A case-control study of the efficacy of cancer screening, like any other case-control study, must deal with potential confounding. There are 2 categories of confounding variables that pose special problems for studies of screening: (1) age and calendar time resulting from different temporal distributions of screening between cases and controls irrespective of whether the screening test leads to a reduction in mortality; and (2) the administration of other screening tests for the cancer in question when it is not clear whether the result of the other test had a bearing on the decision to order the test under study. We describe circumstances in which confounding from these sources can be dealt with satisfactorily by means of restriction or adjustment, and other circumstances in which it cannot.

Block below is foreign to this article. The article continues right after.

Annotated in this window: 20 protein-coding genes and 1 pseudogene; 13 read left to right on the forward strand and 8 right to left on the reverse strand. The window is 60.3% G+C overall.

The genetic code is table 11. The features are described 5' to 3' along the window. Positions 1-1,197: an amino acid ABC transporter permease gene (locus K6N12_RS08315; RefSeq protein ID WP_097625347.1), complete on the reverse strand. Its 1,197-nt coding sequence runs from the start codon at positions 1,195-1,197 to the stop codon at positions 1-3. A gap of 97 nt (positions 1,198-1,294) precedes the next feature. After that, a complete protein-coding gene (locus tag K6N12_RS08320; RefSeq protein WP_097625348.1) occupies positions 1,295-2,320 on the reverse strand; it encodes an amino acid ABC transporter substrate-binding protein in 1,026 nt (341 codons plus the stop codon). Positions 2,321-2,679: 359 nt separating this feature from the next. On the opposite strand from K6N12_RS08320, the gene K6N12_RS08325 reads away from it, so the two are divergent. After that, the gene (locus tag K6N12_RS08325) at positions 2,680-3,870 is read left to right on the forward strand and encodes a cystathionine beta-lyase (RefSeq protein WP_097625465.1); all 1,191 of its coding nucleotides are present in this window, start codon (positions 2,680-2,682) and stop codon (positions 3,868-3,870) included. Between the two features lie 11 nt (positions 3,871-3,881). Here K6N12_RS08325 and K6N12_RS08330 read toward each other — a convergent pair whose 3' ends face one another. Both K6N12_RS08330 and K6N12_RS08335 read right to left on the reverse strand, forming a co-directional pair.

|Original language||English (US)|
|Number of pages||5|
|State||Published - Jul 1 2004|
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